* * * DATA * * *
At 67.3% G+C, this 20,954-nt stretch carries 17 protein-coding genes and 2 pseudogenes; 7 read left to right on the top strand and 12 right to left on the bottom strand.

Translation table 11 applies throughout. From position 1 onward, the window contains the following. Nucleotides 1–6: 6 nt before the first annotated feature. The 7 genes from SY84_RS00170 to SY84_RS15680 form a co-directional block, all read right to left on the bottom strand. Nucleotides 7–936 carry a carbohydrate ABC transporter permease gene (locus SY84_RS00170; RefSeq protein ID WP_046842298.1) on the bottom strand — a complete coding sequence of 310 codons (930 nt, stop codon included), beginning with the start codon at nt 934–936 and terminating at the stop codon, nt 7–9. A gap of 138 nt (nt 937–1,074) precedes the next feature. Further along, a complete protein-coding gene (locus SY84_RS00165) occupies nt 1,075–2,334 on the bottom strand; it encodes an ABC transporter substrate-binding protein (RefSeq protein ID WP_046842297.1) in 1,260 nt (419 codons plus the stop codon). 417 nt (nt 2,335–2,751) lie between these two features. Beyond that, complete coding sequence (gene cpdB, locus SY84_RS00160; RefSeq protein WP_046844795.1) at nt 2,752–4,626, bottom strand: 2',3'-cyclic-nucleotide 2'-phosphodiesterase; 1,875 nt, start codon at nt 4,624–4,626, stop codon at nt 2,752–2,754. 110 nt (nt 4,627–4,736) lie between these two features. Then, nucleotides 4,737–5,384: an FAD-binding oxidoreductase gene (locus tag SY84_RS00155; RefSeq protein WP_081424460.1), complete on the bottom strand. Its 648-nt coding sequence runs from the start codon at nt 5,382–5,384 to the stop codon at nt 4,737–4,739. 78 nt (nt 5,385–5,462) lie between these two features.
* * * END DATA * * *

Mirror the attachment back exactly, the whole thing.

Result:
At 67.3% G+C, this 20,954-nt stretch carries 17 protein-coding genes and 2 pseudogenes; 7 read left to right on the top strand and 12 right to left on the bottom strand.

Translation table 11 applies throughout. From position 1 onward, the window contains the following. Nucleotides 1–6: 6 nt before the first annotated feature. The 7 genes from SY84_RS00170 to SY84_RS15680 form a co-directional block, all read right to left on the bottom strand. Nucleotides 7–936 carry a carbohydrate ABC transporter permease gene (locus SY84_RS00170; RefSeq protein ID WP_046842298.1) on the bottom strand — a complete coding sequence of 310 codons (930 nt, stop codon included), beginning with the start codon at nt 934–936 and terminating at the stop codon, nt 7–9. A gap of 138 nt (nt 937–1,074) precedes the next feature. Further along, a complete protein-coding gene (locus SY84_RS00165) occupies nt 1,075–2,334 on the bottom strand; it encodes an ABC transporter substrate-binding protein (RefSeq protein ID WP_046842297.1) in 1,260 nt (419 codons plus the stop codon). 417 nt (nt 2,335–2,751) lie between these two features. Beyond that, complete coding sequence (gene cpdB, locus SY84_RS00160; RefSeq protein WP_046844795.1) at nt 2,752–4,626, bottom strand: 2',3'-cyclic-nucleotide 2'-phosphodiesterase; 1,875 nt, start codon at nt 4,624–4,626, stop codon at nt 2,752–2,754. 110 nt (nt 4,627–4,736) lie between these two features. Then, nucleotides 4,737–5,384: an FAD-binding oxidoreductase gene (locus tag SY84_RS00155; RefSeq protein WP_081424460.1), complete on the bottom strand. Its 648-nt coding sequence runs from the start codon at nt 5,382–5,384 to the stop codon at nt 4,737–4,739. 78 nt (nt 5,385–5,462) lie between these two features.